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The Ares I rocket passed the first of many tests before it can launch into space carrying Orion

The NASA Ares I rocket, which will ferry Orion into space, has passed internal preliminary design reviews after 24 engineers signed off on the review.  NASA has $3 billion per year set aside for development of the Ares rocket and Orion space capsule over the next three years.

“This is a critical step for development of the Ares I rocket,” said Rick Gilbrech, associate administrator of the Exploration Systems Mission Directorate in Washington. “Completing the preliminary design review of the integrated vehicle demonstrates our engineering design and development are on sound footing, and the Ares I design work is taking us another step closer to building America’s next mode of space transportation.”

NASA has not had to carry out preliminary design reviews since 1973, when the current generation of space shuttles had its design review approved, NASA said in a statement.  Even though most of the rocket has not been constructed, these early tests are to ensure the design, plans, and software necessary for the rocket are able to meet strict safety procedures.  The team developing Ares are next going to try and figure out if shock absorbers should be added to help reduce excessive vibrations that take place during launch.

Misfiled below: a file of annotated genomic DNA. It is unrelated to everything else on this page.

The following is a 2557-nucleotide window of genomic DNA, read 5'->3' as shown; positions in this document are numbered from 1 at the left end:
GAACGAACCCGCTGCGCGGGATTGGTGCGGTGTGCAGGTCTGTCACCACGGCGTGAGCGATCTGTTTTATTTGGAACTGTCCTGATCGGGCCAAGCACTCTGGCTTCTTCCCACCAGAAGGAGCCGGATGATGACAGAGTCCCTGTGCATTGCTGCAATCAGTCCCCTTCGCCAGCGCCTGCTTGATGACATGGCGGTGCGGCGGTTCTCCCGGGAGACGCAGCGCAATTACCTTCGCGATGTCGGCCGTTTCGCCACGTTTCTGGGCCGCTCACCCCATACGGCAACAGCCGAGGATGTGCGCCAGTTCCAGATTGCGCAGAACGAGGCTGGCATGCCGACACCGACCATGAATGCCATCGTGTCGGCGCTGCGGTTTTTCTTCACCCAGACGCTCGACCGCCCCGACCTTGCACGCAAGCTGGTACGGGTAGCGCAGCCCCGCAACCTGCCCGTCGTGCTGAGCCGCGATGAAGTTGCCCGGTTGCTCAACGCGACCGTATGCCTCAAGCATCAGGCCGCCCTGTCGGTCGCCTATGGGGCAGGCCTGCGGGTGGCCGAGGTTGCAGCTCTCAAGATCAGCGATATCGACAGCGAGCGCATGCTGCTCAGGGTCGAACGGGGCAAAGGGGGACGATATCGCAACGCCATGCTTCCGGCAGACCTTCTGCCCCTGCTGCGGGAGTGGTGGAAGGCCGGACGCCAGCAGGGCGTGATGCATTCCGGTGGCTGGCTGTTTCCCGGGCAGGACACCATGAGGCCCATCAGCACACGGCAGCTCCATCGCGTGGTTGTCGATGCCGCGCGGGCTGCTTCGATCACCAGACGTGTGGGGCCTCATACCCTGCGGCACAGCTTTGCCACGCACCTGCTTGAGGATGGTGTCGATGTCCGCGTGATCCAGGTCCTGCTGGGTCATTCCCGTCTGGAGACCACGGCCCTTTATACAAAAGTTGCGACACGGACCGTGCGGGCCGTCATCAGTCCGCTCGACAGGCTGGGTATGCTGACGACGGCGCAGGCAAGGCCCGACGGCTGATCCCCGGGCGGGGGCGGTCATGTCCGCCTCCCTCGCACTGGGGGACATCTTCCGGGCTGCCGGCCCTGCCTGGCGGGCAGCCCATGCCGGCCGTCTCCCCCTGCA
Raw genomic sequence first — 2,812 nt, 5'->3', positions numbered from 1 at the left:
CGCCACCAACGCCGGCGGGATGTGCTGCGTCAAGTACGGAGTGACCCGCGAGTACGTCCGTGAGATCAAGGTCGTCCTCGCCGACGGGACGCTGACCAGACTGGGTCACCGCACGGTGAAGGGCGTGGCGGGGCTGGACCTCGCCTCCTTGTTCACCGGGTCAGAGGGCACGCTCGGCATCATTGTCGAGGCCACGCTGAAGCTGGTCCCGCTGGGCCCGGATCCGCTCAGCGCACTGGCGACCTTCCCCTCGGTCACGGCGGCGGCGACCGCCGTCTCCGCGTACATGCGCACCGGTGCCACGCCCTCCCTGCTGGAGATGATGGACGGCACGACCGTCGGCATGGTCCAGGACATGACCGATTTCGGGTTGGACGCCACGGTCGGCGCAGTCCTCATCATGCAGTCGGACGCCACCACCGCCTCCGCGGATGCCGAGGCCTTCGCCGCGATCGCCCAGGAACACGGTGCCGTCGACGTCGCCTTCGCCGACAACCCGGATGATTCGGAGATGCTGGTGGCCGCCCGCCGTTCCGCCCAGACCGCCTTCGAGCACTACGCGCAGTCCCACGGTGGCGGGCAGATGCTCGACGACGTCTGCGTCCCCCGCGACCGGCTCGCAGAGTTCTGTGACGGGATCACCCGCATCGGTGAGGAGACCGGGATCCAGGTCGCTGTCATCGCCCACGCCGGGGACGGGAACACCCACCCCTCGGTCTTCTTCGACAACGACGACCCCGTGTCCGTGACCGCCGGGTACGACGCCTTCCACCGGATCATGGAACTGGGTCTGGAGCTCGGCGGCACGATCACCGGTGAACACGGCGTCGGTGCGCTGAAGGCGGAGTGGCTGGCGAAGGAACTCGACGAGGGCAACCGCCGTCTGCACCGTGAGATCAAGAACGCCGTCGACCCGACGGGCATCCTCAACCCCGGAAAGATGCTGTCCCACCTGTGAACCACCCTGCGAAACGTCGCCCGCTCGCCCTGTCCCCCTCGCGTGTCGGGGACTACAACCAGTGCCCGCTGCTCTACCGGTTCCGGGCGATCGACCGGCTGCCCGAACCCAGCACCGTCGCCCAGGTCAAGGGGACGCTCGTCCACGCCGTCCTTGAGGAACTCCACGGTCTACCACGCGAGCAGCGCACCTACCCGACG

Once the rocket is further along in development, there will be another test that is scheduled to take place in March 2011.  It will undergo its first unmanned test sometime in 2009, NASA wanting to launch the test in either June or July.

"It is an important milestone in the progress of the exploration effort," said Doug Cooke, deputy associate administrator for the NASA Exploration Systems Mission Directorate.

NASA hopes Ares and Orion will help the U.S. space agency return to space by 2015 and to the moon by 2020.  There will be a five-year window where the U.S. government and NASA are trying to figure out if they are going to pay the Russian space program millions to help ferry NASA astronauts and supplies to the International Space Station (ISS).

Recent political tensions between Russia and Georgia, in which Russia launched airstrikes and sent tanks into the country, has caused U.S. politicians to reconsider if it wants to put its trust into the hands of the Russian space agency.  The recent turmoil has caused some people within the space industry to look into the plausibility of extending the current shuttle fleet's deployment a couple more years.





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